I put on Topsy Turvy today and realized that three decades had passed since that exciting white vinyl album was released. I loved then, as I do now, how the Fellows showed the world what a great town Seattle was with their songs and crazy antics. How much about going to a Fellows gig do I remember? Let’s see: Scott’s Les Paul goldtop with the words “bag o’ poop” on the front. Tad’s cymbal stand that was actually a super tall bike pole with a wok on top – he’d time his hits on the wok to when the thing swung first away from and then back at him, ducking just in time to miss getting clocked on his yff_pressphotocabeza. Or Jim’s short scale Danelectro bass and the way he just hopped up and down, clearly having a fantastic time playing it. Or Chuck’s crazy ties and his amazing solos. Or the time they played at the Rainbow and I was so drunk I took 5 or 6 pint glasses that I had emptied into myself and tucked them into the sleeve of my jacket so I could have some free beer glasses in my college pad. Or me joining them onstage at the Hollywood Underground after I refused to stop shouting for “Give It to The Soft Boys” until they finally surrendered as long as I would sing it. Of course I would!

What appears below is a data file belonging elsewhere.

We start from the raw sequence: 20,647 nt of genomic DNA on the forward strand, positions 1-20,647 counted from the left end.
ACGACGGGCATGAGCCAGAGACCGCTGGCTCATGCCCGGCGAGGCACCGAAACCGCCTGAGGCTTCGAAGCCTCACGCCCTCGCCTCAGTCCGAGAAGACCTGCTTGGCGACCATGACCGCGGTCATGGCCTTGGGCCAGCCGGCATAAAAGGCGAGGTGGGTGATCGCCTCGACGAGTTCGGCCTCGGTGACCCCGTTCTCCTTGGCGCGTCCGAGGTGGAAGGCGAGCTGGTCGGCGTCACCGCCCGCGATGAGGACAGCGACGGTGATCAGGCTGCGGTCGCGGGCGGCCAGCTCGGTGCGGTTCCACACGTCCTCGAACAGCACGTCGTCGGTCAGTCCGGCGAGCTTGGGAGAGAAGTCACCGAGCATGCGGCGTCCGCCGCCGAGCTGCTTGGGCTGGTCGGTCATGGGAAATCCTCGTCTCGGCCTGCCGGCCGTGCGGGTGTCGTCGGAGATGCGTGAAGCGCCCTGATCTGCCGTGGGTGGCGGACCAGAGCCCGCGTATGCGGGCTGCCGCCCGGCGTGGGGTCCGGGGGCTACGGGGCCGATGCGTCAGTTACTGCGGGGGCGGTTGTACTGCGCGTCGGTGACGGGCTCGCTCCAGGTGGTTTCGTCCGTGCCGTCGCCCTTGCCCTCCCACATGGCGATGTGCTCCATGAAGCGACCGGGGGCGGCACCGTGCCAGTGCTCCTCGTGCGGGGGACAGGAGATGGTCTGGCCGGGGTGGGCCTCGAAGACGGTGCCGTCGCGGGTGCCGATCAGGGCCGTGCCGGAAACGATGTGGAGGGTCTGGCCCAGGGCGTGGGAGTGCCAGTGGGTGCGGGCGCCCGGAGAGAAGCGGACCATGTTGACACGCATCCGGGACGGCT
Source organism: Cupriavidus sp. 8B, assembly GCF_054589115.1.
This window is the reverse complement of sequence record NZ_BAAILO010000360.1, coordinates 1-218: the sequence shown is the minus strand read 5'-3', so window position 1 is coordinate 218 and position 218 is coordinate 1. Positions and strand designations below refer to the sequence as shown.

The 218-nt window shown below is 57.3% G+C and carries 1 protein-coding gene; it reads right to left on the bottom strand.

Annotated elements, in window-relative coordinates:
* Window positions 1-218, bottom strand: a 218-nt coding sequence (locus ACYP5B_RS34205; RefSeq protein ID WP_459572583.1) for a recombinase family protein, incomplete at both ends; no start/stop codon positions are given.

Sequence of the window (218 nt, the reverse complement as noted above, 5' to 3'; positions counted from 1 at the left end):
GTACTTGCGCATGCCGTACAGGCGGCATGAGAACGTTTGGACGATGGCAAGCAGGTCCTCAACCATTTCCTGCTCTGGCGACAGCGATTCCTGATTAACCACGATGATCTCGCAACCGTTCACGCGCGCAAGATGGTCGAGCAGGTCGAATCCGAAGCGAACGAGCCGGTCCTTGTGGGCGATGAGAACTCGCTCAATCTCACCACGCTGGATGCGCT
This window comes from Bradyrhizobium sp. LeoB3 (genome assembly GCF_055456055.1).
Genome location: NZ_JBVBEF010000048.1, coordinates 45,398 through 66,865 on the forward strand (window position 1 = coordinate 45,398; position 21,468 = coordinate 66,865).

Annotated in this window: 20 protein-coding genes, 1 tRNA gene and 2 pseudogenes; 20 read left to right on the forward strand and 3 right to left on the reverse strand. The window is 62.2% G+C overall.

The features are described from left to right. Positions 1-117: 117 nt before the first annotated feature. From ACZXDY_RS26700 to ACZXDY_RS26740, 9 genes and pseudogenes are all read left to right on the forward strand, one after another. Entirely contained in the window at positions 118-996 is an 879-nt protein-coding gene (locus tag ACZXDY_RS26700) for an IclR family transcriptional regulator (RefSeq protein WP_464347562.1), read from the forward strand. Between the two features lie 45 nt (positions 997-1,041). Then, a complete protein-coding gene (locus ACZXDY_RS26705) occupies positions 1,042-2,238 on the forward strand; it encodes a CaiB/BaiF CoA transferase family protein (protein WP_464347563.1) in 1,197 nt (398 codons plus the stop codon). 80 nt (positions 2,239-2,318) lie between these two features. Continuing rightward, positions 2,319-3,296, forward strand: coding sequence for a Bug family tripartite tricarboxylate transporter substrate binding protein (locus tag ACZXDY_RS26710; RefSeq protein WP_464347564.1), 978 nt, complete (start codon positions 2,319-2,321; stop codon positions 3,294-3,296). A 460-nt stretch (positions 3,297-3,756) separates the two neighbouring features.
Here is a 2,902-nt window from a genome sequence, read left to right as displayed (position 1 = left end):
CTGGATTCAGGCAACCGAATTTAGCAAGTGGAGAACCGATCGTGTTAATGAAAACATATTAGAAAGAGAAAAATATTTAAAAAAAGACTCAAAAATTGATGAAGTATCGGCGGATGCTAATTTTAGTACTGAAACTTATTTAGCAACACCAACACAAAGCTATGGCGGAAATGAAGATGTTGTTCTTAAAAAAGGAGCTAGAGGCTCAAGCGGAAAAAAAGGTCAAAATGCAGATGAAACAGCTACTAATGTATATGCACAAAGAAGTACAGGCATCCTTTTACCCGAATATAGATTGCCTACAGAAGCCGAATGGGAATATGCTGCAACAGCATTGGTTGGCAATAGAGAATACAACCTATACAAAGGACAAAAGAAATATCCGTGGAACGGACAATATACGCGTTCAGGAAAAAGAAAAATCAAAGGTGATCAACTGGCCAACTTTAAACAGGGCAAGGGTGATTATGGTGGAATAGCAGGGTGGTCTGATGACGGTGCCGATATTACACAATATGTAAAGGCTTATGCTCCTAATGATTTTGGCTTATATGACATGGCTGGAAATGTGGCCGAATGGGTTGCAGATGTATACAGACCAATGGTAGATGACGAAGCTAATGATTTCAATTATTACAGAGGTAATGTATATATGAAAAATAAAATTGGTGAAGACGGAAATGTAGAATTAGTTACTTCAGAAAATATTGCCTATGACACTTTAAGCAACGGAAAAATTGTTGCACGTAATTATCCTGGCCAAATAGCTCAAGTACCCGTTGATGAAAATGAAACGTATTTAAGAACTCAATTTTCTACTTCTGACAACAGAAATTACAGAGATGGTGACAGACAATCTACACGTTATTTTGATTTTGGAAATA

Did I mention that, besides having great songs like “Where Is Groovy Town?”, “Hang Out Right” and “The New John Agar,” Topsy Turvy had their cover of the Sonics’ “You’ve Got Your Head On Backwards”? The mix of power pop, hoaky country western, cute folkie ditties and kooky klassics like “Trek to Stupidity” was what made Topsy Turvy so terrific. And it’s what makes it continue to thrill thirty freakin’ years later.
4.5/5 (Popllama Products [LP], ESD [CD])